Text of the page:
RealTime IT News

New Worm Uses The Force

Security firm PandaLabs says a worm that spoofs Google is wending its way through the Internet via P2P networks.

Some downloaders hoping to snare free Star Wars games are unwittingly finding themselves installing the worm, P2Load.A, that spreads on P2P networks using the file-sharing programs Shareaza and Imesh, according to PandaLabs.

The worm copies itself to the shared directory of these programs as an executable file, according to the software security outfit. Once installed the software changes the computer's browser so that users attempting to reach Google's search engine are directed to a spoofed Google page hosted on a server in Germany.

Once there, search results returned include sponsored links created by the author of this malware, generating increased traffic to these Web sites, according to PandaLabs.

The worm could spoof other popular Web sites by simply changing the content of the downloaded file, because it modifies the HOSTS file by replacing it with a file downloaded from a remote Web site, instead of being included in the worm's code, the security software firm said.

The worm can also use other phishing techniques against other Web sites.

According to a report released by Symantec's Internet Security team today, these attacks are increasingly performed for financial gain.

Whereas during earlier stages of the Internet, security sabotage was often performed for thrills, or a certain notoriety achieved with the attack, now those seeking monetary rewards are flooding the Internet with malicious software code.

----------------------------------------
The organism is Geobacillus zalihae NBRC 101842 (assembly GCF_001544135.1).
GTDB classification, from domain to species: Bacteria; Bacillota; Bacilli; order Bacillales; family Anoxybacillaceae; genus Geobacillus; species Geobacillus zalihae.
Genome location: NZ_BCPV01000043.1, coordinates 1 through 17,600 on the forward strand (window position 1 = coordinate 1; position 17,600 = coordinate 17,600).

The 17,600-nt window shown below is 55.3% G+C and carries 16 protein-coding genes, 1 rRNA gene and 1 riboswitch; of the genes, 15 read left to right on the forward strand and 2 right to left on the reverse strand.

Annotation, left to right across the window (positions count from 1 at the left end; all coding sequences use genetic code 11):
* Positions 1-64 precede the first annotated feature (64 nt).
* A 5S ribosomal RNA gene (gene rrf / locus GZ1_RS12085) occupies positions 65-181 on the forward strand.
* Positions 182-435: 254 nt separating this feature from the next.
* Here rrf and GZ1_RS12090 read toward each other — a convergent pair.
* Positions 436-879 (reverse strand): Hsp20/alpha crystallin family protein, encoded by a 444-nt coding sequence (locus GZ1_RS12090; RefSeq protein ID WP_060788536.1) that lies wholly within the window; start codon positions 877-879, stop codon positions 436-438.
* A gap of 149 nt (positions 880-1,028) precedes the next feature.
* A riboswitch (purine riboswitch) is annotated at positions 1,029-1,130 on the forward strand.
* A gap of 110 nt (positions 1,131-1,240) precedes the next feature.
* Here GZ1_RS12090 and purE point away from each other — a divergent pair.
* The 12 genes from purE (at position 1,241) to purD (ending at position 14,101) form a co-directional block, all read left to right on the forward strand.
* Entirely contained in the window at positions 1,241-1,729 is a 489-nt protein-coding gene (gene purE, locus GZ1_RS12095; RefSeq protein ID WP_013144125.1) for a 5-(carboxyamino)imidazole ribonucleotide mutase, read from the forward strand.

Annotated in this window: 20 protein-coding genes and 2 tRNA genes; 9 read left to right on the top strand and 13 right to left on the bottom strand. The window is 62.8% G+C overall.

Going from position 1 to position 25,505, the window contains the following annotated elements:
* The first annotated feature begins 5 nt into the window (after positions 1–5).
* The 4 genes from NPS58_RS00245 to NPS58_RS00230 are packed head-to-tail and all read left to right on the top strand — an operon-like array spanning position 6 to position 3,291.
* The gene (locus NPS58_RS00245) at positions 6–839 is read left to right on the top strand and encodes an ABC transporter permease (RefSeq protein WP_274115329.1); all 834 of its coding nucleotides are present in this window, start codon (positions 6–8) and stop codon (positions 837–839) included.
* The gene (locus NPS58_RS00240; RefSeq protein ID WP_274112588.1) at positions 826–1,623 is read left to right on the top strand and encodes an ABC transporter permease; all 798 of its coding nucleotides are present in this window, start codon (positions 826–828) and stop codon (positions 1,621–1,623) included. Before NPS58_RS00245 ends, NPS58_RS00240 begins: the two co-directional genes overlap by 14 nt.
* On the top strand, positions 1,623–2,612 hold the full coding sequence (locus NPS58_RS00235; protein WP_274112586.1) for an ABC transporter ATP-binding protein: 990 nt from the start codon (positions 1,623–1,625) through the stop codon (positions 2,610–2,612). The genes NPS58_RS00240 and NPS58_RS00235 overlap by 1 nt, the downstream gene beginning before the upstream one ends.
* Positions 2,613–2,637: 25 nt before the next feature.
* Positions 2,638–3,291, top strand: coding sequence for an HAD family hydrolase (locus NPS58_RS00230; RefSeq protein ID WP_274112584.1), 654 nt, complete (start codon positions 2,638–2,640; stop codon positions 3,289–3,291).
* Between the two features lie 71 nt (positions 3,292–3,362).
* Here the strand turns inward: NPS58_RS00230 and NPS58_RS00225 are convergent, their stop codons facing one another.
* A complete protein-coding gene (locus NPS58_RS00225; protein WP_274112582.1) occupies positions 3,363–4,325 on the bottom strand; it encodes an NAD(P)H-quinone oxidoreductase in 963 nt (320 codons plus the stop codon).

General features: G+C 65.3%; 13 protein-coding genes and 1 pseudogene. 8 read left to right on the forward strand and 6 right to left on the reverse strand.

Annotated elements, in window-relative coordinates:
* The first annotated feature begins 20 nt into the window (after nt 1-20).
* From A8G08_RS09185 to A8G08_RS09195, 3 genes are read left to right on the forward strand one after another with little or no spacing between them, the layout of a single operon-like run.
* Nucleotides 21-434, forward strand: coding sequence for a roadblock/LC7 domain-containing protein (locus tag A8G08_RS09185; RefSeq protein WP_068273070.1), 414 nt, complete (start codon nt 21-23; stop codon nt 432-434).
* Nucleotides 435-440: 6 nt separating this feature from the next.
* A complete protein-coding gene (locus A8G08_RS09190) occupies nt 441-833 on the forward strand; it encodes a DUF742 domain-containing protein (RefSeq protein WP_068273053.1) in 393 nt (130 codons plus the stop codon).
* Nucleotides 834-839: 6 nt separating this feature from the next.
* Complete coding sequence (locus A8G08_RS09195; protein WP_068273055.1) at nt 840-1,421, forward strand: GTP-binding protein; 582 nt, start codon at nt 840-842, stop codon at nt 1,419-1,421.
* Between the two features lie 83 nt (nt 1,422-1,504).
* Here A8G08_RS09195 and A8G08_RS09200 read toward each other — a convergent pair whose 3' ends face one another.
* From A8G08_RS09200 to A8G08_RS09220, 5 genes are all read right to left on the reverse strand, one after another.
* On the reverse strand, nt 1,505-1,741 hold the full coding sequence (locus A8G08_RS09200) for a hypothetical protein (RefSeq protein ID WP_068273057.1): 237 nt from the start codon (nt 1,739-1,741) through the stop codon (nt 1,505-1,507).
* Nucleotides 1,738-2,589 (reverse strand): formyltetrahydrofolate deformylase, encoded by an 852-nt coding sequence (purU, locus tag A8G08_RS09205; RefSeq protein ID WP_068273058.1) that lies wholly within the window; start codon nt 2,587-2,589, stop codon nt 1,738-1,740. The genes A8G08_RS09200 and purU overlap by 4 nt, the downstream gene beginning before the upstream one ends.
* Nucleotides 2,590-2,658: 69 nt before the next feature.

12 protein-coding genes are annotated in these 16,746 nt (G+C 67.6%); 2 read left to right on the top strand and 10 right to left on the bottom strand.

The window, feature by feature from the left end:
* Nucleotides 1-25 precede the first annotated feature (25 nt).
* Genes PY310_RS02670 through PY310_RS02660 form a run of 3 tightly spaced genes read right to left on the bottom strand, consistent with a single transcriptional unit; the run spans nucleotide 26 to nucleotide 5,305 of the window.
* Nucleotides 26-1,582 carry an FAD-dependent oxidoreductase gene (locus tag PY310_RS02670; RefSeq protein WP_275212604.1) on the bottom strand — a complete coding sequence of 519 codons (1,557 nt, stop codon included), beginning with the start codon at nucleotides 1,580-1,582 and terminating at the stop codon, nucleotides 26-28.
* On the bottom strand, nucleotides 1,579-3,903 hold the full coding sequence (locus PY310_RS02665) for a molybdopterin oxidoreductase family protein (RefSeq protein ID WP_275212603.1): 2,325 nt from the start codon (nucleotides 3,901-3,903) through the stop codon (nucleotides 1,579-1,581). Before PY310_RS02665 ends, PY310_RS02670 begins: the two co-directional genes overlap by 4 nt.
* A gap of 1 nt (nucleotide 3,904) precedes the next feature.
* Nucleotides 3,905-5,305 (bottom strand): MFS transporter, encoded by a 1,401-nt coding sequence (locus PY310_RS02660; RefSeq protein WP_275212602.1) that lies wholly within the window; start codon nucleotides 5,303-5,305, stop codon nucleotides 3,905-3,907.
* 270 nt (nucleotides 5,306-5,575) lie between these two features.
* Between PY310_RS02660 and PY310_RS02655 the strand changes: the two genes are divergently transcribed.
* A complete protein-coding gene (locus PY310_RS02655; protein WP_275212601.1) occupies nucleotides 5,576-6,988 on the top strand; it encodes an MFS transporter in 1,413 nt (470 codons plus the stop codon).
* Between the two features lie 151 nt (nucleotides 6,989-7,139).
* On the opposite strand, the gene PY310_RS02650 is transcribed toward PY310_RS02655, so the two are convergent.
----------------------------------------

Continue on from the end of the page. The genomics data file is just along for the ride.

The report said during the first half of 2005, the amount of malicious code exposing confidential information was 74 percent of the top 50 malicious code samples reported to Symantec, up from 54 percent in the previous six months.

It also reported that new viruses were targeting Microsoft Windows in greater numbers, jumping 48 percent to nearly 11,000 compared to the previous six months, as hackers used new tools and a growing sophistication to create malicious code.

"As the financial rewards increase, attackers will likely develop more sophisticated and stealthier malicious code that will be implemented in bot features and bot networks, some of which could attempt to disable antivirus, firewalls, and other security measures," the report said.